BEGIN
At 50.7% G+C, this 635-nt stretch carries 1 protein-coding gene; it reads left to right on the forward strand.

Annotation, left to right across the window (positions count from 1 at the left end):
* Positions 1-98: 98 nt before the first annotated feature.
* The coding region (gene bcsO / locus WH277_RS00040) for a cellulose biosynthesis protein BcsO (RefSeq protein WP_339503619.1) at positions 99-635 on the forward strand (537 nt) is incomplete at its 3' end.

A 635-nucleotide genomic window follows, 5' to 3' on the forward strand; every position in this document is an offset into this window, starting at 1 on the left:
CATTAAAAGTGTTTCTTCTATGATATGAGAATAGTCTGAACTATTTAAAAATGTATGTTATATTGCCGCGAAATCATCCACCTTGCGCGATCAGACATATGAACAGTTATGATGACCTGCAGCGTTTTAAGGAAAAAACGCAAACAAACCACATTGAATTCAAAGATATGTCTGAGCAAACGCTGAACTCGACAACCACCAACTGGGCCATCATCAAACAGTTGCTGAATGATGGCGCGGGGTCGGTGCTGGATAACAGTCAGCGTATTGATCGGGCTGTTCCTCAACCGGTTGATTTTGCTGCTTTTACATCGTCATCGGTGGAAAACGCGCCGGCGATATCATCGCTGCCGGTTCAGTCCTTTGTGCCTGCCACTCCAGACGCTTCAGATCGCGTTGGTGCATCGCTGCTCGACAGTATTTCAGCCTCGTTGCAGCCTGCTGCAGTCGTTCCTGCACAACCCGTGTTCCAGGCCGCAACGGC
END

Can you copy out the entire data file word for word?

At 50.7% G+C, this 635-nt stretch carries 1 protein-coding gene; it reads left to right on the forward strand.

Annotation, left to right across the window (positions count from 1 at the left end):
* Positions 1-98: 98 nt before the first annotated feature.
* The coding region (gene bcsO / locus WH277_RS00040) for a cellulose biosynthesis protein BcsO (RefSeq protein WP_339503619.1) at positions 99-635 on the forward strand (537 nt) is incomplete at its 3' end.

A 635-nucleotide genomic window follows, 5' to 3' on the forward strand; every position in this document is an offset into this window, starting at 1 on the left:
CATTAAAAGTGTTTCTTCTATGATATGAGAATAGTCTGAACTATTTAAAAATGTATGTTATATTGCCGCGAAATCATCCACCTTGCGCGATCAGACATATGAACAGTTATGATGACCTGCAGCGTTTTAAGGAAAAAACGCAAACAAACCACATTGAATTCAAAGATATGTCTGAGCAAACGCTGAACTCGACAACCACCAACTGGGCCATCATCAAACAGTTGCTGAATGATGGCGCGGGGTCGGTGCTGGATAACAGTCAGCGTATTGATCGGGCTGTTCCTCAACCGGTTGATTTTGCTGCTTTTACATCGTCATCGGTGGAAAACGCGCCGGCGATATCATCGCTGCCGGTTCAGTCCTTTGTGCCTGCCACTCCAGACGCTTCAGATCGCGTTGGTGCATCGCTGCTCGACAGTATTTCAGCCTCGTTGCAGCCTGCTGCAGTCGTTCCTGCACAACCCGTGTTCCAGGCCGCAACGGC